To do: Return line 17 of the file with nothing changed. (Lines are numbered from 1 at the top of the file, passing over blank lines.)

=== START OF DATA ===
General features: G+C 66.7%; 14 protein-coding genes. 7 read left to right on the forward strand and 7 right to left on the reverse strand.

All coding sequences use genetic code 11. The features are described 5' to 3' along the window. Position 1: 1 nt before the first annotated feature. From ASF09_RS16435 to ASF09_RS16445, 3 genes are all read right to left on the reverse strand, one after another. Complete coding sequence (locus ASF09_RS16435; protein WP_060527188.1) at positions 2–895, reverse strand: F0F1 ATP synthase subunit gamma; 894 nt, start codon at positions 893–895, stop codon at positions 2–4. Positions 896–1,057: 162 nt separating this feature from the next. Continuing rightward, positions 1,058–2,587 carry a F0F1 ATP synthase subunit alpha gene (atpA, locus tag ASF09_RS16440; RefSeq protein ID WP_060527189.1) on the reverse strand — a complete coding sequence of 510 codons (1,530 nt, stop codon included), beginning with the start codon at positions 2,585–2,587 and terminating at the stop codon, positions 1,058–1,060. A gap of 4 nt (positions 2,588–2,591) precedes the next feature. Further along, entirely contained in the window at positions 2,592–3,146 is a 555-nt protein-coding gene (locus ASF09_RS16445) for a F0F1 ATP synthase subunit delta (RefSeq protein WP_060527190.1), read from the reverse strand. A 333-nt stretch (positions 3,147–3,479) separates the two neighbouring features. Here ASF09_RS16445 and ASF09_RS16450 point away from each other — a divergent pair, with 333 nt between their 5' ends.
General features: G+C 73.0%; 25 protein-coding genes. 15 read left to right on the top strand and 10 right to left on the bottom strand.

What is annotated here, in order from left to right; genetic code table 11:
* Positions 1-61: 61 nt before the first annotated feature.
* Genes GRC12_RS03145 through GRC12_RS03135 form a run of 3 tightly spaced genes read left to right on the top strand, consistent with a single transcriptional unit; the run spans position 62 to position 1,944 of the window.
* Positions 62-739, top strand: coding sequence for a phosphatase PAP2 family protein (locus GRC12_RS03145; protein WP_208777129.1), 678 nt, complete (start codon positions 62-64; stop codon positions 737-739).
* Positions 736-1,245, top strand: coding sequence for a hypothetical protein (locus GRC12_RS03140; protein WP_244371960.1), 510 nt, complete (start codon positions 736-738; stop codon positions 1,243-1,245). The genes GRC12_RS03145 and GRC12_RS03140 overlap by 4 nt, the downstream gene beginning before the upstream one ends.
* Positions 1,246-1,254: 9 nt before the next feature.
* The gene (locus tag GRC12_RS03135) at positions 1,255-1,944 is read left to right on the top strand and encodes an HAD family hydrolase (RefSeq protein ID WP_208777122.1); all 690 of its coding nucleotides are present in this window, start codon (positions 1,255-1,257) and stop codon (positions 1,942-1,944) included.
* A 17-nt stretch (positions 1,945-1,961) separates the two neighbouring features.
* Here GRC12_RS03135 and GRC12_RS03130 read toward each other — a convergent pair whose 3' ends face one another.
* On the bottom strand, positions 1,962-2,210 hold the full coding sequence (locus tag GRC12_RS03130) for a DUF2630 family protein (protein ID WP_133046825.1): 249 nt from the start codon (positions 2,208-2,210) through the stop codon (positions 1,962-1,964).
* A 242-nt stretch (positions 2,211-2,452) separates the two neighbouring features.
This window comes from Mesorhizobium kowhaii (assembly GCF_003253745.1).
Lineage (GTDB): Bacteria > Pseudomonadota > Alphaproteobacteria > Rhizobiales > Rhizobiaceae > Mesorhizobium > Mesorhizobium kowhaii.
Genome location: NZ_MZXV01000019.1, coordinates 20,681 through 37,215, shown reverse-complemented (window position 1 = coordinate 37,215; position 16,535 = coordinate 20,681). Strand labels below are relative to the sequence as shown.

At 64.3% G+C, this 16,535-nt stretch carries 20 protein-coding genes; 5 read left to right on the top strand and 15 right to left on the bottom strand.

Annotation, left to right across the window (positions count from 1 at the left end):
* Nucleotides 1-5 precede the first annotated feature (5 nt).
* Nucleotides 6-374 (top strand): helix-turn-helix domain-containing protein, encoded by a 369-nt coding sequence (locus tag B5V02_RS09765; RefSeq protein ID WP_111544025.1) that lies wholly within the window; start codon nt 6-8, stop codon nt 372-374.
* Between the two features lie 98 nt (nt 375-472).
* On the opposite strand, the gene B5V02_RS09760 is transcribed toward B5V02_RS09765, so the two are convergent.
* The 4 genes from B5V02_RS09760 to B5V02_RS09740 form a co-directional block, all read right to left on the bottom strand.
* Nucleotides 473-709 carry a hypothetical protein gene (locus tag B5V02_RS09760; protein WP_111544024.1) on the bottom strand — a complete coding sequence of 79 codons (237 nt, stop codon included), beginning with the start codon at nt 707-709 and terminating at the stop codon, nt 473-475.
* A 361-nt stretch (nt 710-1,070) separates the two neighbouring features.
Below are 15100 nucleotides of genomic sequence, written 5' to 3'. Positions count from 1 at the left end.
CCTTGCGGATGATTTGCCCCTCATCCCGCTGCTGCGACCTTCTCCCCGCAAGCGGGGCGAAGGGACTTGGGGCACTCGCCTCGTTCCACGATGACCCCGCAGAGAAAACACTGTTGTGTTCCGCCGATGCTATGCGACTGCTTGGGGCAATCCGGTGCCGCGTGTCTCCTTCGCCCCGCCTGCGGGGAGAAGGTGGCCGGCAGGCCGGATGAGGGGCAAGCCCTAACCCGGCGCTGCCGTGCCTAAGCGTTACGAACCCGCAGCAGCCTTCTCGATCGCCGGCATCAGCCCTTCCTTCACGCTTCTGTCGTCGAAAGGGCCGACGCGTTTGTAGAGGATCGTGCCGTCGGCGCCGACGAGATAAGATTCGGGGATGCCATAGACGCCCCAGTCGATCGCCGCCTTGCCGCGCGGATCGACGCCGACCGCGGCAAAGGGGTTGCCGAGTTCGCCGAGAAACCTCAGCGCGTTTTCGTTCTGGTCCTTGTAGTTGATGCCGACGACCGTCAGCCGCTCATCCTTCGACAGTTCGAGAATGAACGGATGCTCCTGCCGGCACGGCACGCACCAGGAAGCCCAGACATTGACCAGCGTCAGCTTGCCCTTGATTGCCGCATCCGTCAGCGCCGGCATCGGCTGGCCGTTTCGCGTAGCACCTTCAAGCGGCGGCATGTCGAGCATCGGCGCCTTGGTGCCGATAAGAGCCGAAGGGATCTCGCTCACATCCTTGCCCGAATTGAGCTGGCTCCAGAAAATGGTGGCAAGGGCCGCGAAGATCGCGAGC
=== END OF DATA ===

Genome location: NZ_MZXV01000019.1, coordinates 20,681 through 37,215, shown reverse-complemented (window position 1 = coordinate 37,215; position 16,535 = coordinate 20,681). Strand labels below are relative to the sequence as shown.